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Universal free education. Widespread literacy. Secular government. Freedom of religion. Ambassadors from other countries. Translators and interpreters. Diplomatic immunity. A consumer-driven economy. Free trade agreements. Huge technological advances in communications. Paper money based on precious metals and gem reserves. Pensions for military veterans, and lifelong benefits for survivors of those killed in action. Support for scholars. Doctors and lawyers. Laws that applied equally to the rulers as well as the ruled. A Supreme Court. Meticulous record keeping, using complex mathematics and calculators. Multiculturalism. An empire bigger than North and Central America, combined.
The Mongol Empire under Genghis Khan and his grandson, Kubla Khan - and lesser known Great Khans - was astonishingly advanced, especially in contrast to Europe, which at the time, was mired in futile attempts - The Crusades - to 'free' the Holy Lands from Muslims.
I knew that Genghis Khan was an innovative military leader who both invented and eschewed conventional warfare. Genghis Khan created the "decimal" system of soldiers of 10 soldiers to a 'squad', which is still used in modern military. A 'company' was 10 squads; a battalion was 10 'companies' . . . and so on. The term "decimal" is author Jack Weatherford's term; the other terms are mine, analogizing to modern military organizational structure. At the same time, Genghis Khan used innovative military weapons - including gun powder - and improved on existing weapons. His tactics - like waging war on multiple fronts, feinting defeat, and skilled infiltrators - are common today, but unique 900 years ago. Psychological warfare was a key part of Genghis Khan's military success - he encouraged stories of Mongol brutality and ruthlessness to encourage surrender.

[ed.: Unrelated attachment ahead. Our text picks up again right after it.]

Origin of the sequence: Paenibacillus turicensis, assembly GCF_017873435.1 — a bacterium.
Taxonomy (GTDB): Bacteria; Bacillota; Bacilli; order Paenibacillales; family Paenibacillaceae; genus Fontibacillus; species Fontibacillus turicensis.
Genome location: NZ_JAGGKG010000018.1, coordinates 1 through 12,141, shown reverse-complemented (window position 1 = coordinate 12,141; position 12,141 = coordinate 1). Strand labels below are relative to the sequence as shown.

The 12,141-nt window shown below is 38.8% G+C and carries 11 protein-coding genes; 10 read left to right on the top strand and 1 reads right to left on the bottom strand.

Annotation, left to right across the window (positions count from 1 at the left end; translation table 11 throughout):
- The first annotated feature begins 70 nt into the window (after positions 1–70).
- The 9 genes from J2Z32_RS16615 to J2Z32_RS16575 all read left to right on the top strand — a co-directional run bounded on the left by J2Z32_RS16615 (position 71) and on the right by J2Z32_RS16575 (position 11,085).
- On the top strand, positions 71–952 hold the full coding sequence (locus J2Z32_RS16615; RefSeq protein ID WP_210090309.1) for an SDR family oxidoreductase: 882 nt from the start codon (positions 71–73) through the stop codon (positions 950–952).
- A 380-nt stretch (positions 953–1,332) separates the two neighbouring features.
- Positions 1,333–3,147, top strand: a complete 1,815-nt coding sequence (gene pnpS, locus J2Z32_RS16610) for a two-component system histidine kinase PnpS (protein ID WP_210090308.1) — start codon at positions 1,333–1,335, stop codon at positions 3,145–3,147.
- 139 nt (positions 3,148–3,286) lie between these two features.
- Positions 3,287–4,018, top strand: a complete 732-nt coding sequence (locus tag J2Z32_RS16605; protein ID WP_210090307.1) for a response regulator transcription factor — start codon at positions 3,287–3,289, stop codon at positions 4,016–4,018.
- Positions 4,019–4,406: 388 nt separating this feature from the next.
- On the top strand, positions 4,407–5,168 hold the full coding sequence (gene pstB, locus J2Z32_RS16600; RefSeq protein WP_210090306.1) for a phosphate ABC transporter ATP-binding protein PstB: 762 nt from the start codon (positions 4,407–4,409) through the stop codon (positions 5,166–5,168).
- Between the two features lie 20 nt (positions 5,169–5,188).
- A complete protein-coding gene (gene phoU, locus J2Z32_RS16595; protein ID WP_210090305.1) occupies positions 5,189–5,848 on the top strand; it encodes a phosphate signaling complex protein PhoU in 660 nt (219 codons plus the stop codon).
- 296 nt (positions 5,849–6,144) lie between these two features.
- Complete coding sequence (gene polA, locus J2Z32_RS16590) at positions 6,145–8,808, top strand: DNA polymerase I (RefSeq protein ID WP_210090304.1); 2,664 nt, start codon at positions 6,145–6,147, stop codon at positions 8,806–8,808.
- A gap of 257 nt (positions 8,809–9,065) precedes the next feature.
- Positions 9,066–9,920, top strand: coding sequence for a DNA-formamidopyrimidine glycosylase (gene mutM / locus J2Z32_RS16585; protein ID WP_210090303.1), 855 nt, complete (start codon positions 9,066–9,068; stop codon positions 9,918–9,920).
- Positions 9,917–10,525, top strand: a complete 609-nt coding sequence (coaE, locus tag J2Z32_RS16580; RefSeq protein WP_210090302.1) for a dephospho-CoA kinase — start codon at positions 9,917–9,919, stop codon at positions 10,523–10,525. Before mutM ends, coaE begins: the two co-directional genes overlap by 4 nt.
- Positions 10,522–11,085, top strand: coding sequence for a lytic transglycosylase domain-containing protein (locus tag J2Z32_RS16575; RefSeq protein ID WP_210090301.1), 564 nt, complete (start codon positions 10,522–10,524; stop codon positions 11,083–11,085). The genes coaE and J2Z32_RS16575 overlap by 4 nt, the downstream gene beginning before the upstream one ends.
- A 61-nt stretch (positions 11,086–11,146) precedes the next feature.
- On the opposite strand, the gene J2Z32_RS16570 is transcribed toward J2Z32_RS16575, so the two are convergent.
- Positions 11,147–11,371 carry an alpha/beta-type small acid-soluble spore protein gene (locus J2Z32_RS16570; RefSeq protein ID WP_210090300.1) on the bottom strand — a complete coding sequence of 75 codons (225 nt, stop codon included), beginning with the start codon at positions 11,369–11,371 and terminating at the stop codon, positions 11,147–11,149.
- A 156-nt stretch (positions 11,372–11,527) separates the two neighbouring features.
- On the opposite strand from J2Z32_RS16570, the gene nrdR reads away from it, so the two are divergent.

Until I listened to Weatherford's "Genghis Khan and the Making of the Modern World" (2004), I had no idea who Genghis Khan was, beyond his military skill. I spent a good part of the book wondering why, with advanced courses in European, Chinese and Russian history, I had essentially missed a crucial empire. In the Afterward, I found out: I am too old.
During China's Ming Dynasty (1368-1644) a Chinese/Mongolian version of "The Secret History of the Mongols" (~1240, author unknown) was used to teach Chinese scholars the Mongolian language. It gradually stopped being used, and by the 19th century, there were very few copies. The first definitive English translation was Harvard-Yenching Institute's translation (Francis Woodman Cleaves, 1982). Urgunge Onon's 2001 translation is much more readable. Both are scholarly, often cited works. From 1924 to 1990, the Soviet Union controlled Mongolia and did its best to eradicate evidence of other civilizations, and kept the rest of the world from the country. Exactly who Genghis Khan was, how the Mongol Empire started, and how it thrived was hidden for almost 700 years.
Weatherford's "Genghis Khan and the Making of the Modern World" opened a new civilization and a new perspective for me. Definitely worth the listen.